So, you’re in a bad mood. Something didn’t work out as planned, you didn’t get enough sleep or someone did something that really got on your nerves. Maybe you’re not even exactly sure why your mood is so low.
You feel like things have gotten on top of you and you’re tired and stressed out. You’ve been like a bear with a sore head all day, snapping at people close to you (which just makes you feel worse) and you just can’t seem to snap out of it.
It only takes one last little thing like dropping your toast butter side down on the carpet or your pen running out while writing your shopping list to tip you over the edge. You ask yourself, “Can’t anything go right in my life?”
You think filling your face with your favourite candy bar and pouring a big glass of wine (or two) will make you feel better, but once the sugar rush is over and the hangover kicks in, you’re just back where you started, except now you’ve got a headache too!
When you find yourself stuck in a foul mood or feeling low, don’t just let the blues get to you. Be pro active. There are things you can do to feel better.
Wiki’s Mood definition says, “In psychology, a mood is an affective state. In contrast to emotions or feelings, moods are less specific, less intense and less likely to be provoked or instantiated by a particular stimulus or event. Moods are typically described as having either a positive or negative valence. In other words, people usually talk about being in a good mood or a bad mood.”
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So, what exactly can you do to boost your mood? Some simple and effective ways you can improve your mood are:
- Get out in nature.
- Get out with friends.
- Put on your favorite playlist
- Get more light in your life.
- Look at old photos.
- Eat ‘boost your mood’ foods.
- Exercise your blues away.
- Try Yoga.
- Get enough sleep.
- Write it all down.
Keep on reading for more detail on these tips for boosting your mood that will have you feeling more upbeat in no time.
1. Get Out in Nature
When we are feeling down getting out of the house and embracing the outdoors may be just what you need to turn that frown upside down.
I personally can’t think of many things more calming than being away from the hustle and bustle and busy roads and enjoying the peace and quiet. Or maybe just listening to the birds chirping in the trees or listening to the river trickling past as you stroll along.
Being out in nature feels good for a reason, it can actually change how our bodies deal with stress. One study in Japan on a group of women aged between 40 and 73 revealed that forest therapy (also known as forest bathing) lowered the participants heart rate, lowered their cortisol levels (the hormone linked to stress) increased relaxation, and lowered tension and anxiety. Now, all that has got to be worth a wander in the woods, right?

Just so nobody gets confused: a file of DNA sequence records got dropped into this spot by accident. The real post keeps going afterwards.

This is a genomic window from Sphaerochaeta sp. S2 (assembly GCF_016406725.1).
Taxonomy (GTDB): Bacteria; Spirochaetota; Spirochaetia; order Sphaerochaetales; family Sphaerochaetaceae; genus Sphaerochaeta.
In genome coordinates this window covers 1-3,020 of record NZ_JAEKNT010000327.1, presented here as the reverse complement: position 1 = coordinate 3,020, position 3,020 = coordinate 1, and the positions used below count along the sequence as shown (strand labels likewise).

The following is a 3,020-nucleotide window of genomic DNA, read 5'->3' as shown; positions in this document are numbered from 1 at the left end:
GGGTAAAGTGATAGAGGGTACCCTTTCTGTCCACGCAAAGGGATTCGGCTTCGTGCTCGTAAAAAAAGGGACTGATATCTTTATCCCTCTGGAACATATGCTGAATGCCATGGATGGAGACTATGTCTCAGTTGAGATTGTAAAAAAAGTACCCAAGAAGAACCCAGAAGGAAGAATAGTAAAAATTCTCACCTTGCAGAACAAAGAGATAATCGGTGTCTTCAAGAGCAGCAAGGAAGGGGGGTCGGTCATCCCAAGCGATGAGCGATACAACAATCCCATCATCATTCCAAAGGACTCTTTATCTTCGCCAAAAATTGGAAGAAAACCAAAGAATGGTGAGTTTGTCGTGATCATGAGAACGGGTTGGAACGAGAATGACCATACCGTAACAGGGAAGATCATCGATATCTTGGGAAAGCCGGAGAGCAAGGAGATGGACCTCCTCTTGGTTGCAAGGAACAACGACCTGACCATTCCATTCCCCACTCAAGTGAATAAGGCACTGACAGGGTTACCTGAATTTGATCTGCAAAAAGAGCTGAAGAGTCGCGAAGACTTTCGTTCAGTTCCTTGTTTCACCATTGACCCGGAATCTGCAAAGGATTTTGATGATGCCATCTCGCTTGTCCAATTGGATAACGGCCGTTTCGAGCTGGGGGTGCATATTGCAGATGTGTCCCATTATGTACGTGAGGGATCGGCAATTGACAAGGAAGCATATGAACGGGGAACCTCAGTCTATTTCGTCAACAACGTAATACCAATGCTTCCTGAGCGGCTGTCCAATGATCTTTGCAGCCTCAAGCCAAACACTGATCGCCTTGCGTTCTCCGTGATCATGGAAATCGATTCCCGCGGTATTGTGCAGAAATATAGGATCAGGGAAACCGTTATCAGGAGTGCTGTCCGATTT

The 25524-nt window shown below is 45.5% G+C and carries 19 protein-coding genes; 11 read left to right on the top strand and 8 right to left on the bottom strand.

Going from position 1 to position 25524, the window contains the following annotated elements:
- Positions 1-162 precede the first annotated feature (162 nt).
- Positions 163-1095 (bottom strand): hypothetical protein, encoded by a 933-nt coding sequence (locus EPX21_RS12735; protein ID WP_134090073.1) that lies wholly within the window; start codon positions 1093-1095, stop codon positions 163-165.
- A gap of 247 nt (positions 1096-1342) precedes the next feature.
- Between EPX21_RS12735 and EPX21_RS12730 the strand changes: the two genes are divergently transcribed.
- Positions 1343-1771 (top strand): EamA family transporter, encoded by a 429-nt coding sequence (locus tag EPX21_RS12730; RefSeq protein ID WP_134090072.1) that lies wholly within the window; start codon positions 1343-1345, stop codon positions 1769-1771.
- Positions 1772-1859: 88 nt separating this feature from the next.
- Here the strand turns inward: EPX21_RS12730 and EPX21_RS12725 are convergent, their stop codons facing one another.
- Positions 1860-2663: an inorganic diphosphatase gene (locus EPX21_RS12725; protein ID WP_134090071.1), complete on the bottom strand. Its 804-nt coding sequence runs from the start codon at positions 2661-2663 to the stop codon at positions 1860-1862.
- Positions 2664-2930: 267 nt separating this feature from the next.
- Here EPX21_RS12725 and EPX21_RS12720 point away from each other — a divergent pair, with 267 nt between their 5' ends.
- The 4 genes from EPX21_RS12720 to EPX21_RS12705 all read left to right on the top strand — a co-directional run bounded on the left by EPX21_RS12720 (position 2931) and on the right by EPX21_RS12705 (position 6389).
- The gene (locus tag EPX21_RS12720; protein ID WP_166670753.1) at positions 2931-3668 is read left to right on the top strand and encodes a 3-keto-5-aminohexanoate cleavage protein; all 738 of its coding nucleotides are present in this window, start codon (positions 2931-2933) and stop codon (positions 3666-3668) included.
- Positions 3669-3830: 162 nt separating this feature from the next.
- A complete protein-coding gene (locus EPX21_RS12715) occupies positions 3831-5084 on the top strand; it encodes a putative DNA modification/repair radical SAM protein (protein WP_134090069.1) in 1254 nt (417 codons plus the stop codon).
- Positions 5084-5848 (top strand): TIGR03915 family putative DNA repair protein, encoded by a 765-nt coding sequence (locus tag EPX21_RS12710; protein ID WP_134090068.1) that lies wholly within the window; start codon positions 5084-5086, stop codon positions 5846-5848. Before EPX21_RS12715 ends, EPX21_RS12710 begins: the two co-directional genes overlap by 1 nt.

The Forest Therapy Institute says:
“Forest Bathing is a health promoting, salutogenic, nature connection practice that aims to enhance well-being, relieve stress, and encourage relaxation.
It is underpinned by mindfulness principles, encouraging: the opening of the senses to the forest atmosphere; slowly walking through the forest; inhaling the forest air; and fostering an emotional connection to the landscape.”
Another study revealed a decrease in both cortisol levels and the heart-rate of the participants that spent time in the forest compared to those that spent time in the city.
Also, a third study showed that just a view of a forest through a window had a dramatic effect on office workers when it came to how productive they were at work and their job satisfaction. They were less stressed, less frustrated, and reported fewer illnesses. It also states that university students are “better able to think with green scenery.”
Now this doesn’t necessarily mean that you have to go running off to their nearest densely wooded area to feel all the benefits. It has been proven that local parks and green spaces in urban areas also have a beneficial effect.
Even if you aren’t able to get out of the house, listening to audios of nature sounds and looking at images of nature have been shown to reduce feelings of anger, fear and stress too.
So, whether it’s going for a stroll in the woods or just looking at an image while listening to birdsong in your headphones, this should really help to lessen the stress and improve your mood.
2. Get Out With Friends
Meeting up with friends or maybe just your best friend can be just the thing you need to cheer you up. When we’re stressed or feeling down, a good friend can be an ear to listen to your woes and are usually the right people to show you that things aren’t so bad and maybe even have a giggle about whatever is bothering you. It’s like therapy, but free!
A good old hug from your bestie can really helpful too. Just hugging them makes your body release the feel good chemical oxytocin (also known as the trust hormone or the happy hormone) and decreases the level of the stress hormone cortisol, which will certainly make you feel better.
They say for the best results you should hug for at least a good six seconds. Make sure you know your audience before doing this one though, they may not be the touchy-feely kind, and you may find them suddenly being unusually ‘busy’ when you call them.
3. Put on Your Favourite Playlist (or create one)
Putting some of your favourite upbeat tunes on is great for boosting your mood.
We’ve all been there. A song comes on the radio, maybe a summer tune from years ago, it takes you back to that long, scorching summer in your teens.
You and your friends were at the beach, you looked amazing in your shorts, the smell of coconut sunscreen was in the air and you didn’t have a care in the world.
Then the song finishes, you open your eyes and realise you’ve got a toddler hanging off your neck demanding juice, with a questionable smell in the air, and there’s a pile of ironing in the corner. What happened? You were at the beach 5 seconds ago?
My point is, that music can completely change your mood in an instant! All those things like your demanding toddler and your long list of household chores were also there five minutes ago, but that song felt like it lifted the stress you felt for those few minutes, didn’t it?